SEC Computer Upgrade May Not Be
WASHINGTON (AP) _ The Securities and Exchange Commission is rushing to computerize its recordkeeping, and could end up with a system not much better than its present one, Congress was told Thursday.
Witnesses from the General Accounting Office and the information retrieval industry testified about a project known as ″EDGAR,″ the Electronic Data Gathering, Analysis and Retrieval system the SEC hopes to use to electronically receive and file company information.
″The EDGAR concept offers the potential for reducing the cost of filing corporate disclosure documents, enhancing the effectiveness of SEC in examining these filings, and making these findings more readily available to the public,″ senior GAO supervisor James R. Watts told the Energy and Commerce subcommittee on oversight and investigations.
″But based upon our limited inquiry, it appears that SEC’s push to meet milestones is forcing decisions which may be compromising the management of the project and the opportunities to more fully realize the potential productivitiy gains afforded by EDGAR,″ Watts said.
Watts and other GAO investigators testified that because the SEC set target dates for implementation of the computer system that were too optimistic, some of its features have been delayed and may have to be dropped.
One of the most important features in jeopardy is a ″tagging program″ that would allow a user to automatically call up all filings under a specific category. Without such a program, a user would be forced to search through the entire data system to be sure of seeing all the files he or she might want.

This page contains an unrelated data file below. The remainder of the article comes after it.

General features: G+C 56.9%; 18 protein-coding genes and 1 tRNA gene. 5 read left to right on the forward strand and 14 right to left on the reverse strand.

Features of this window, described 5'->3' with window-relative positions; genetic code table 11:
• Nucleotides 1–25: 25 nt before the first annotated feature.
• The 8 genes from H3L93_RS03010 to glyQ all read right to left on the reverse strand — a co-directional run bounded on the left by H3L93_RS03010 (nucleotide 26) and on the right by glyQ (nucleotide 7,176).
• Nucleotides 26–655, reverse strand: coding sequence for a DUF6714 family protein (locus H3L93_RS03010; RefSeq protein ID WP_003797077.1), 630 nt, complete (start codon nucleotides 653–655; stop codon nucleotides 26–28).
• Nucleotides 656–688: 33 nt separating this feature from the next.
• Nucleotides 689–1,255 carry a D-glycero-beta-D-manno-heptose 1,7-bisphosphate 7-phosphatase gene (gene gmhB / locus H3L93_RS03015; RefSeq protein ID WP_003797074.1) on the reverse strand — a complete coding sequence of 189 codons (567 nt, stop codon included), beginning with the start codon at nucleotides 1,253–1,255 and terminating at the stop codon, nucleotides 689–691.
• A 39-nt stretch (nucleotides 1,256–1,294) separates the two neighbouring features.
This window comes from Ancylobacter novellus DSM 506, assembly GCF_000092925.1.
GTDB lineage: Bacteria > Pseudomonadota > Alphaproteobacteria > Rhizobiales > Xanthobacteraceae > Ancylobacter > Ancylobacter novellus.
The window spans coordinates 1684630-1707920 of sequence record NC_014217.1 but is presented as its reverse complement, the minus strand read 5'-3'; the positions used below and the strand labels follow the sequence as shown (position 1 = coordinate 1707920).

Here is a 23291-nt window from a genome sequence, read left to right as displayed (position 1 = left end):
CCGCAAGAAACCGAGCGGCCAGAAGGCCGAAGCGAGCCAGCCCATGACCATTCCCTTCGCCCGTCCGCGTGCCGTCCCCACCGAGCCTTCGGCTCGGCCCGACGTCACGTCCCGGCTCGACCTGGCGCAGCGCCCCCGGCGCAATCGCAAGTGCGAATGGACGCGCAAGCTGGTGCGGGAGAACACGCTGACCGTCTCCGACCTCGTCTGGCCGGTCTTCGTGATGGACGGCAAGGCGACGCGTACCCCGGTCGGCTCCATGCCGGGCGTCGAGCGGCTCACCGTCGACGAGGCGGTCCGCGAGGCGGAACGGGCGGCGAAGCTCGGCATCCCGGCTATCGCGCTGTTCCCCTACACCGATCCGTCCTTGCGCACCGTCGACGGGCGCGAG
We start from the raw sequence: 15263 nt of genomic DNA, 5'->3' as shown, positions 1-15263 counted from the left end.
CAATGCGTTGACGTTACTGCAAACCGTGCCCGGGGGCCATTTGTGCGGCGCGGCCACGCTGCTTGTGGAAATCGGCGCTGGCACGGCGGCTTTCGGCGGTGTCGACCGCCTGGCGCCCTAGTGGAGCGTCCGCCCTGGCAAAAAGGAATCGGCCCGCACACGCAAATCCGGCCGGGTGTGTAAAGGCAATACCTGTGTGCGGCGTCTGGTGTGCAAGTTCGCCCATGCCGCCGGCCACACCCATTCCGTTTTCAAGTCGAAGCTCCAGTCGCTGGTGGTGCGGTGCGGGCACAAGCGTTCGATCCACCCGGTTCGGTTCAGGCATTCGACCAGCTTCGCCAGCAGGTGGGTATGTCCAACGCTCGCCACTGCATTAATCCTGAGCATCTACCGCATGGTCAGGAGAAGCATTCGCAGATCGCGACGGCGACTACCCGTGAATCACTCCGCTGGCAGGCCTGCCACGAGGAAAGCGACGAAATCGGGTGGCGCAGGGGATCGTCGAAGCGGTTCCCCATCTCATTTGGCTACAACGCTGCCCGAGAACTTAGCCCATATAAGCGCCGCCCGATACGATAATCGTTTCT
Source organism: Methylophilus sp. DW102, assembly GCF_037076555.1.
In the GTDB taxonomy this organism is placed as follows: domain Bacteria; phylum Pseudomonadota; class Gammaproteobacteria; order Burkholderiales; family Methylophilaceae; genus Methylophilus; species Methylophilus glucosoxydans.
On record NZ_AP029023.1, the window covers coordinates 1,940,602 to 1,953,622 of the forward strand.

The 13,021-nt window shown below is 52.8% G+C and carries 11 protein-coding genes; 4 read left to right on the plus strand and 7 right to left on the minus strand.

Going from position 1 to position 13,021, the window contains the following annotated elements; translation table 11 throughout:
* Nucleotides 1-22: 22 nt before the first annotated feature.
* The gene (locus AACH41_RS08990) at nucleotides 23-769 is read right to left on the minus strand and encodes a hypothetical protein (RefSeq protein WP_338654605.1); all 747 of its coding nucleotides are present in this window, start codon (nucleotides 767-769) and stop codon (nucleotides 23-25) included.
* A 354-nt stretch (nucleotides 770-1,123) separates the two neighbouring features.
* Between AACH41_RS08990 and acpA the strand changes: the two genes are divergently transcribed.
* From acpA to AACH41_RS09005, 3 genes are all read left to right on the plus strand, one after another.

″What we have here is a glorified microfiche card if the system doesn’t having tagging or retrieval,″ said Rep. Ron Wyden, D-Ore., a critic of the sytem.
Said Rep. Gerry Sikorski, D-Minn.: ″We should really call this system Mr.ED, not EDGAR, because the SEC has a better chance of finding a talking horse than making an efficient data retrieval system out of this.″
The SEC awarded a $9.2 million contract to create EDGAR to the Arthur Andersen Co. on April 27, 1984.
The contractor met its Sept. 30, 1984, deadlines to install an IBM computer, add software, and begin receiving electronic filings, but it has pushed back its April 30, 1985, deadline for additional software by two months.
The contract’s cost has also gone beyond $10 million, the GAO said.
″You’re right, this system in place isn’t what it should be,″ Peter A. Marx, of the Information Industry Association, told Sikorski.
″It’s no better or faster than microfiche or much better than the system they have now,″ he added.